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Russia launches a missile-detection satellite

Military personnel at Plesetsk Cosmodrome in Northern Russia launched a Soyuz-2-1b rocket in early hours of Nov. 25, 2021, carrying a classified payload which is believed to be the fifth Kupol satellite for the constellation designed to provide the Kremlin and the Russian military leadership with early warning about missile launches around the world. In 2020, the full deployment of the network was promised by 2024.

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Fifth Kupol/EKS launch at a glance:

Spacecraft designations Kosmos-2552, EKS-5, Kupol No. 5, Tundra, 14F142
Launch vehicle Soyuz-2-1b/Fregat
Payload fairing 14S737
Launch Site Plesetsk, Site 43, Pad No. 4
Launch date and time 2021 Nov. 25, 04:09:13.491 Moscow Time

Fifth EKS/Tundra satellite lifts off

According to the official Russian media quoting the Ministry of Defense, the Soyuz-2-1b rocket with a Fregat upper stage lifted off from Pad 4 at Site 43 in Plesetsk on Nov. 25, 2021, at 04:09 Moscow Time (8:09 p.m. EST on November 24) .

No official information on the nature of the payload has been released but in mid-November 2021, the Russian government warned local population in the Uvat District, west of the Gerasimovka village, in the Tyumen Region about impact of a rocket stage in the area during a military launch scheduled for Nov. 25, 2021, with a backup launch possibility on November 26. The air- and sea-traffic warnings were also issued for a remote area in the Pacific Ocean.

The ground track of the upcoming launch matched previous missions delivering satellites known as Tundra or Kupol for the nation's early warning constellation. The overall network is officially known as EKS OiBU for Edinaya Kosmicheskaya Sistema Obnaruzheniya i Boevogo Upravleniya, which can be translated as "Integrated Space System for Detection and Battle Command" or EKS for short.

During 2020, Russian military officials promised to complete the deployment of the EKS constellation by 2024.

The fifth launch appeared to be following the usual scenario for the deployment of satellites in the EKS constellation. The four-stage Soyuz/Fregat booster lifted off under the simultaneous thrust of the first and second stages, heading southeast along the southernmost corridor available for orbital launches from Plesetsk. The four boosters of the first stage were jettisoned around two minutes into the flight and probably fell around 350 kilometers downrange, most likely at the S28 impact site located in the marshy area where the Vychegda River flows into the Severnaya Dvina River. The second (core) stage continued the powered ascent.

The payload fairing then split into two halves around a minute after the separation of the first stage. Its fragments probably fell in the Western-Siberian Plain, along the Om river.

Less than five minutes into the flight and moments before the second stage completed its burn, the third stage ignited its four-chamber RD-0124 engine, initially firing through the lattice structure connecting the two stages. The second stage then separated and crashed around 1,500 kilometers downrange from the launch site, most likely at the S21 impact site, northeast of the city of Tobolsk in the Tyumen Region.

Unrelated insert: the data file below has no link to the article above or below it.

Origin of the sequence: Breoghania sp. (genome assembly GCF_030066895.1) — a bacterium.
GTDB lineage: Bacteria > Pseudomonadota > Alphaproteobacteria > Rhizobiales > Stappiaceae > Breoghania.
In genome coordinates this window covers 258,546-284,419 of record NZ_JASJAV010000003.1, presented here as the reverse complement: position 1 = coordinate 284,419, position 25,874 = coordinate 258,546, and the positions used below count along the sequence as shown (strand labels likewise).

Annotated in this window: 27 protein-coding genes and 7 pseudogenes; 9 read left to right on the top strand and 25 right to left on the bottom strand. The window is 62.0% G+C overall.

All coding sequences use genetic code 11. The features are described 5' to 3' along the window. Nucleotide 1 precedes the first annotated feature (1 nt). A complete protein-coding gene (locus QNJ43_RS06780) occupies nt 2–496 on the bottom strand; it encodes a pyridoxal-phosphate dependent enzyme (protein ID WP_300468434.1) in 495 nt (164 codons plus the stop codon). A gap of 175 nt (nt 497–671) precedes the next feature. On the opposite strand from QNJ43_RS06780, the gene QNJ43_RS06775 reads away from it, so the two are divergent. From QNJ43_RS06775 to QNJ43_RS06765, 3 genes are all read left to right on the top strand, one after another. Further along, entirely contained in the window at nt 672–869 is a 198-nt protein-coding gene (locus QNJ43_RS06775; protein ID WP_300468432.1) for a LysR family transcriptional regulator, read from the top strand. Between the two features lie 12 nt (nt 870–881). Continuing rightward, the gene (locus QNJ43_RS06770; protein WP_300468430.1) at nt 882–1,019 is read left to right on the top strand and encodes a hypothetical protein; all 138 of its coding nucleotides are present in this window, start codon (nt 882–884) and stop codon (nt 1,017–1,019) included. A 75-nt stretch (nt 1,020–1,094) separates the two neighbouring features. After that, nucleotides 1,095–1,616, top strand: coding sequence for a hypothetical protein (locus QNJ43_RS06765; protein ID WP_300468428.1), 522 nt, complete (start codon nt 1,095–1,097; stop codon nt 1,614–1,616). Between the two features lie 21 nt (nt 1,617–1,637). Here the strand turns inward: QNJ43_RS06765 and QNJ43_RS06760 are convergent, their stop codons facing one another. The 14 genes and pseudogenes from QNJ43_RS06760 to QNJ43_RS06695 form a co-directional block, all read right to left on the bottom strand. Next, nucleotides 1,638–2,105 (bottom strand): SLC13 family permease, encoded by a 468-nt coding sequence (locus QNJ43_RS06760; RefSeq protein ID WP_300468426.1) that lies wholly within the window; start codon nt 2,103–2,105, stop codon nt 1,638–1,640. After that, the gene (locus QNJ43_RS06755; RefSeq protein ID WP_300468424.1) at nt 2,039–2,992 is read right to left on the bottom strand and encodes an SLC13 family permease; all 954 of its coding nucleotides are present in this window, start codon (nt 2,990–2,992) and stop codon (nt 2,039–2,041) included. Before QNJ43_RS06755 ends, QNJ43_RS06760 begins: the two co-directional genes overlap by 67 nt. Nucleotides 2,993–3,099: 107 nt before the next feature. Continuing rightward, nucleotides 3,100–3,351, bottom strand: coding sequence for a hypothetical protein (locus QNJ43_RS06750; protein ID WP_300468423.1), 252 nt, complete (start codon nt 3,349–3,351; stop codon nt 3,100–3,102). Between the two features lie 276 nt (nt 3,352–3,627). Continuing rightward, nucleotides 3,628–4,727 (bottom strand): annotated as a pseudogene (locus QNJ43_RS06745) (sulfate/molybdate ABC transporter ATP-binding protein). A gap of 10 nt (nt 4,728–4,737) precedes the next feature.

Around nine minutes into the flight, the third stage released the payload section, including the Fregat upper stage and the Kupol satellite, into a suborbital trajectory before reentering the Earth's atmosphere. Any surviving debris from the third stage should have fallen into the Pacific Ocean just South East of Tasmania.

Shortly after the launch, the Russian Ministry of Defense confirmed that the assets of the Titov Chief Test Space Center within the Russian Air and Space Forces, VKS, had begun tracking the vehicle at 04:11 Moscow Time and that at 04:18 Moscow Time, the Fregat upper stage and its payload had successfully separated from the third stage of the Soyuz launch vehicle.

launch

Approximate ground track during the launch of the EKS (Tundra) satellite.


Fregat space tug maneuvers

During the orbital part of the launch, the Fregat was expected to conduct multiple maneuvers to insert the EKS satellite into its orbit. Most likely, three main engine firings had to be made. The first maneuver initiated within a minute after the separation from the third stage likely placed the stack into an initial parking orbit. The Fregat then probably fired its engine again with the goal of stretching the orbit so that the apogee (the highest point) of this intermediate orbit reached the perigee (lowest point) of the final orbit. Finally, the third Fregat burn could increase the apogee to the required altitude by firing near the peak of the target orbit.

Following the separation of the EKS spacecraft, the Fregat upper stage typically conducts collision avoidance and deorbiting maneuvers. In turn, the satellite has its own propulsion system to make necessary orbit adjustments.

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Page author: Anatoly Zak; Last update: November 28, 2021

Page editor: Alain Chabot; Last edit: September 26, 2019

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fueling

A Soyuz-2-1b rocket is being prepared for launch on Nov. 25, 2021. Click to enlarge. Credit: Russian Ministry of Defense


fueling

A Soyuz-2-1b rocket lifts off from Plesetsk on Nov. 25, 2021. Credit: Russian Ministry of Defense